Congratulations! You’ve Been Fired

from NYTs

AT HubSpot, the software company where I worked for almost two years, when you got fired, it was called “graduation.” We all would get a cheery email from the boss saying, “Team, just letting you know that X has graduated and we’re all excited to see how she uses her superpowers in her next big adventure.” One day this happened to a friend of mine. She was 35, had been with the company for four years, and was told without explanation by her 28-year-old manager that she had two weeks to get out. On her last day, that manager organized a farewell party for her.

It was surreal, and cruel, but everyone at HubSpot acted as if this were perfectly normal. We were told we were “rock stars” who were “inspiring people” and “changing the world,” but in truth we were disposable.

Many tech companies are proud of this kind of culture. Amazon keeps getting called out for its bruising environment, most notably in a long exposé in this newspaper last year. On Tuesday, Jeff Bezos, the founder of Amazon, said that people who didn’t like the company’s grueling environment were free to work elsewhere. “We never claim that our approach is the right one — just that it’s ours — and over the last two decades, we’ve assembled a group of like-minded people,” he wrote in a letter to shareholders.

Some viewed the statement as a sign that Mr. Bezos at least seems to recognize that it’s not normal for employees to cry at their desks. But it was also a defiant message that he had no intention of letting up.

I am old enough to remember the 1980s and early ’90s, when technology executives were obsessed with retaining talent. “Our most important asset walks out the door every night,” was the cliché of the day. No longer.

More here.

Posted in Business, Careers and tagged , , .

6 Comments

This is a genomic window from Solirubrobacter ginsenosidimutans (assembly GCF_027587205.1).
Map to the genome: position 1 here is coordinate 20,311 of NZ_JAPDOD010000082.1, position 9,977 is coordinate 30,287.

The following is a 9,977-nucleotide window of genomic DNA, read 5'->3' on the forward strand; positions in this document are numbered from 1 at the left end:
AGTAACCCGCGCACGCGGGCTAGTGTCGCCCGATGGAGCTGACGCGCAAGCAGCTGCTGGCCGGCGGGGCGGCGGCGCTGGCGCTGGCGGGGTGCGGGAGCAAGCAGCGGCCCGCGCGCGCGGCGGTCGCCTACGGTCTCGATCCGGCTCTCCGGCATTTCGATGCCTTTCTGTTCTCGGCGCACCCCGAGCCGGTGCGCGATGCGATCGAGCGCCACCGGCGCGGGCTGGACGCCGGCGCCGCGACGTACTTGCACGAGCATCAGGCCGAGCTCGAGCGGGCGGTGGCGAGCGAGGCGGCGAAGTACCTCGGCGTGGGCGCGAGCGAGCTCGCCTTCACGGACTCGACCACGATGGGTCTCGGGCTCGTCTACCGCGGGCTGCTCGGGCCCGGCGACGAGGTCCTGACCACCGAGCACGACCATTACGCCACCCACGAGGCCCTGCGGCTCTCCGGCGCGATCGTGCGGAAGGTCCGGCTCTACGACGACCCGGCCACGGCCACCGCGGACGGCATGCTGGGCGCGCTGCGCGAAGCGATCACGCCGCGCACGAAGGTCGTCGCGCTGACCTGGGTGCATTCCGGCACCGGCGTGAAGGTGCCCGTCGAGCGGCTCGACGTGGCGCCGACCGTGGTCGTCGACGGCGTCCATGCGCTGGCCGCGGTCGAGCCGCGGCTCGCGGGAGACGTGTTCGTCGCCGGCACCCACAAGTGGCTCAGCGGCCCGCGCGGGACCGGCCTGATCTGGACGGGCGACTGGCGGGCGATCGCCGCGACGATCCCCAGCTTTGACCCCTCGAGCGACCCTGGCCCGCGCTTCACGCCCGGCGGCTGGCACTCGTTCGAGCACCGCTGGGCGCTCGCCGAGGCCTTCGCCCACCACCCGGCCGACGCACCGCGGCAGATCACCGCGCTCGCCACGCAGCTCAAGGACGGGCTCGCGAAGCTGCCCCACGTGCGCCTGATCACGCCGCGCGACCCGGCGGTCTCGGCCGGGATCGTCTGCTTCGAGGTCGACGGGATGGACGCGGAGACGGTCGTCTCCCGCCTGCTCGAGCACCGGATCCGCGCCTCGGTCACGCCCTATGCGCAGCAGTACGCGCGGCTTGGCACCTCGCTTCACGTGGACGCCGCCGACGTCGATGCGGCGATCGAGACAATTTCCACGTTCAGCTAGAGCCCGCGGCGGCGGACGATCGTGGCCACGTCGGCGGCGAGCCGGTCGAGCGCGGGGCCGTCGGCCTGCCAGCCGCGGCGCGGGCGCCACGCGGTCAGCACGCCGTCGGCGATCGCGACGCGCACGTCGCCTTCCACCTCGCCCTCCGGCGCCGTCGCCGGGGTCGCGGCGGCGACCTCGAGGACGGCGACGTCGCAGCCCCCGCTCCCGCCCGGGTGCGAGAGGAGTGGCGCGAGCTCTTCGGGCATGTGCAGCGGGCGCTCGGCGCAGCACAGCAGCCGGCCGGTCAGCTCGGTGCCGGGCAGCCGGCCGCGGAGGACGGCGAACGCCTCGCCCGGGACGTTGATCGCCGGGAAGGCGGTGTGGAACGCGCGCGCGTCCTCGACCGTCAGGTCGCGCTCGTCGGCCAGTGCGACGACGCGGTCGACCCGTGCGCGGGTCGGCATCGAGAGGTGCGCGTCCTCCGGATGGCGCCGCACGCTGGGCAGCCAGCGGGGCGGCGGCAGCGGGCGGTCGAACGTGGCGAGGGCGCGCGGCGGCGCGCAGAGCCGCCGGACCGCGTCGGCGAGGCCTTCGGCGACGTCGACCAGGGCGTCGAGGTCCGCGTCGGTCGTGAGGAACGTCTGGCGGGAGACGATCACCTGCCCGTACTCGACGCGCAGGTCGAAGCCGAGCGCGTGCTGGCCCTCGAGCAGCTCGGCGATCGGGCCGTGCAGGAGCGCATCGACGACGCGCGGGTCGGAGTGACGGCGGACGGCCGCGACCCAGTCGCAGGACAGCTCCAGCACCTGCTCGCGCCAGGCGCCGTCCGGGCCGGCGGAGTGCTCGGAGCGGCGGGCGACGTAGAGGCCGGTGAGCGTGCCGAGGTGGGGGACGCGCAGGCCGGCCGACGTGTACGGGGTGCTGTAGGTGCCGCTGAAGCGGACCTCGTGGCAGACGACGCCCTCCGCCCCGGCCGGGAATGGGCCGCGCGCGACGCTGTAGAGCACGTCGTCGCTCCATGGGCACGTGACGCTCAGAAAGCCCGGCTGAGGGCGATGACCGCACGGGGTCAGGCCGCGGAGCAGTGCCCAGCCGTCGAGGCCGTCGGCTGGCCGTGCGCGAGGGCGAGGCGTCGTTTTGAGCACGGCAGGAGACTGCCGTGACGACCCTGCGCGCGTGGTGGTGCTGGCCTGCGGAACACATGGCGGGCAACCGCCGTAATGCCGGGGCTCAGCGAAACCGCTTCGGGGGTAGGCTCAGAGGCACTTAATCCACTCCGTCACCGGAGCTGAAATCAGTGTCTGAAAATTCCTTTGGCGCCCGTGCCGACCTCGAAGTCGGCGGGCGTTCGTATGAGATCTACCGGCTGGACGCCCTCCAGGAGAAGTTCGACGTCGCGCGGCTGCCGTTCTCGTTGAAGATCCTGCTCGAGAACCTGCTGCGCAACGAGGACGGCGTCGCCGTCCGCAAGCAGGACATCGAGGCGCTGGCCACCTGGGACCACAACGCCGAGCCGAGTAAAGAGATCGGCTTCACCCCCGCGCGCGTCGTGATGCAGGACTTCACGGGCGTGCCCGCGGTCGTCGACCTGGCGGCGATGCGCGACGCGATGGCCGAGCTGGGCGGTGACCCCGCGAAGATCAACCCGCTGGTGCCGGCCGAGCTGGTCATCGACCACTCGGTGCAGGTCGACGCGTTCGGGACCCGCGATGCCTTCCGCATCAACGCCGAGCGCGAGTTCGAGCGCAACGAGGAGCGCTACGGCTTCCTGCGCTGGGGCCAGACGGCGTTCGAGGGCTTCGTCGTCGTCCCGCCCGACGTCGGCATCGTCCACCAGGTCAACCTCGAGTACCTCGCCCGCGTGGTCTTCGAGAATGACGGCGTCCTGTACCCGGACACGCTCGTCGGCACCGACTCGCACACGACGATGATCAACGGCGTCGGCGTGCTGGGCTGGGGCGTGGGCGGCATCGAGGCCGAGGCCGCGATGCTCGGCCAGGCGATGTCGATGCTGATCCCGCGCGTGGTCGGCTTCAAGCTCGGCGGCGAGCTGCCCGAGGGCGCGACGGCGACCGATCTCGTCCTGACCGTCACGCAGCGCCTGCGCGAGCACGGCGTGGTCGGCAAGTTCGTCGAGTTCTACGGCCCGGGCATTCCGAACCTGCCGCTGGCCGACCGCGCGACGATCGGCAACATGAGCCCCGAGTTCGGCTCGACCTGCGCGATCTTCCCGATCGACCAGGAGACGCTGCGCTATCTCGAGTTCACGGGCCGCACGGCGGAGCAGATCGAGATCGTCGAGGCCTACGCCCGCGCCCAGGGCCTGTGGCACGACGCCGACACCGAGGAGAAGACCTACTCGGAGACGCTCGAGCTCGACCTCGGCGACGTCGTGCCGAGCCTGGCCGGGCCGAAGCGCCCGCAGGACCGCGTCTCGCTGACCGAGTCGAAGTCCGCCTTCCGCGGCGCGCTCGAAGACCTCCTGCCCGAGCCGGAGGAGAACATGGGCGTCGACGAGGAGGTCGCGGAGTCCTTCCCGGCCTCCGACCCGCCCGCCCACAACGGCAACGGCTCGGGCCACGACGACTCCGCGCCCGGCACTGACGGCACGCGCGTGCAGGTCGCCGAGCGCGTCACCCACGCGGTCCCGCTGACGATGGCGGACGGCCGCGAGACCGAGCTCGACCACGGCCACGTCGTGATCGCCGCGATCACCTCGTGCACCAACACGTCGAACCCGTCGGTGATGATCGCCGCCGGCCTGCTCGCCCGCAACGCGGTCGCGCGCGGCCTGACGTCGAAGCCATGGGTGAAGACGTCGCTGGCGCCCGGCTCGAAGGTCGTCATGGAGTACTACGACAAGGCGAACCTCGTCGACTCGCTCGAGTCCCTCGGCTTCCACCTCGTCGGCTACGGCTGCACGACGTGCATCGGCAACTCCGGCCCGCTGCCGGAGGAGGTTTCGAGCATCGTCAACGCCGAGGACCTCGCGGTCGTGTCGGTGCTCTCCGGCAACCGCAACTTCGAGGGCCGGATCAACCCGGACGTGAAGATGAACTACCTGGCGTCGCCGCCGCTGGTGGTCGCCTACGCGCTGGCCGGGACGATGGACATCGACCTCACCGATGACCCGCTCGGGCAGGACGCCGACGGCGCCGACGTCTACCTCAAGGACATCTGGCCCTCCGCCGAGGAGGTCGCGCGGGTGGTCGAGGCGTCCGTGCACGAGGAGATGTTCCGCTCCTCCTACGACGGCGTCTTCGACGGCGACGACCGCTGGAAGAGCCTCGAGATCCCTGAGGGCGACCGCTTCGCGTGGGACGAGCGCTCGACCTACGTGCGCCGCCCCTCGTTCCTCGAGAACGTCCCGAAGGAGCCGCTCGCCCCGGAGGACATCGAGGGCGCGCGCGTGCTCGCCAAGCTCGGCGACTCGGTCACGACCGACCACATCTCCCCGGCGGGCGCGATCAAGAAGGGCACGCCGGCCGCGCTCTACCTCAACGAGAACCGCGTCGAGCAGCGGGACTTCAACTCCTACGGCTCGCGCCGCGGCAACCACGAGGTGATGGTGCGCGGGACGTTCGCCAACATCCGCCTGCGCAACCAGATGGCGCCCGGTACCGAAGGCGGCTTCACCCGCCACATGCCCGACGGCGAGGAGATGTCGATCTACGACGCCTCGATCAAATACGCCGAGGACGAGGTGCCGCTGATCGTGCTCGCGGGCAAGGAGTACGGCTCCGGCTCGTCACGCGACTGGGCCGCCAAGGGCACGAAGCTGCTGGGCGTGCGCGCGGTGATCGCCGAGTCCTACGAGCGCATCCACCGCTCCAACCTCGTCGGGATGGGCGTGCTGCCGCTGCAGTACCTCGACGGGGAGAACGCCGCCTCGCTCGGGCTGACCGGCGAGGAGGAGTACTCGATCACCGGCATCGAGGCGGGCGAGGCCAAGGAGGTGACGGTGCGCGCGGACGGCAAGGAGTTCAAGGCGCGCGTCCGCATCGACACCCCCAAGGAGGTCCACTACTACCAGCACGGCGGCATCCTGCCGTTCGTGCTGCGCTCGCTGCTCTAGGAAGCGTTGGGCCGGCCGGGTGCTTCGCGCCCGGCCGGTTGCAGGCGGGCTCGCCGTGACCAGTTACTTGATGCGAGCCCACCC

1. Expendable employment is a concept that affects many employees who work for tech companies all over the country. To the public, fast-growing start-ups seem like the “dream job” that everyone aspires to work for. They lure potential employees in by establishing a sense of modernity that promotes the idea of a contemporary office-like job. The truth of the matter is, jobs like these are ruthless to their employees, demanding never-ending tasks be completed correctly and efficiently. Employees are constantly expected to meet tough monthly quotas, and their progress is monitored by computers that mostly look at numbers to measure their productivity. These employees are not valued as people; instead, they are viewed almost like robots who are expected to generate profit in the most efficient way possible. Working at these start-ups truly undermines the value and potential of employees, making employees feel replaceable, and sometimes even disposable. It is unfortunate that this phenomenon is widely accepted and adapted in many companies today. Companies like Amazon and Netflix utilizing this idea of “VORP,” where companies can “replace an employee once someone better, or cheaper, becomes available” was both disheartening and shocking to find out (Lyons). With the idea of social corporate responsibility circulating most business sectors now, it surprised me to find out that there are companies, like Amazon, who stand by this idea of disposable employment. Although Amazon is known for their inferior working conditions, it was still alarming to hear Jeff Bezos say that “people who didn’t like the company’s grueling environment were free to work elsewhere” (Lyons). Employers valuing capital over employee retention provides no job security for employees working in tech companies. When employees are worn out due to the poor working conditions they are being put through, they are easily replaced. This is a problem that needs to be addressed more, given the fact that the continuation of this may deter potential employees in the future, leaving the company with no one that wants to work for them. Companies need to realize that the newer generations are looking for companies that are making a positive and influential impact on society, not ones that undermine employees’ values and skill sets. As a young-adult myself who is starting to look for potential companies that would be a good fit for me, I would definitely steer away from companies who adhere to the same mindset of companies like Amazon.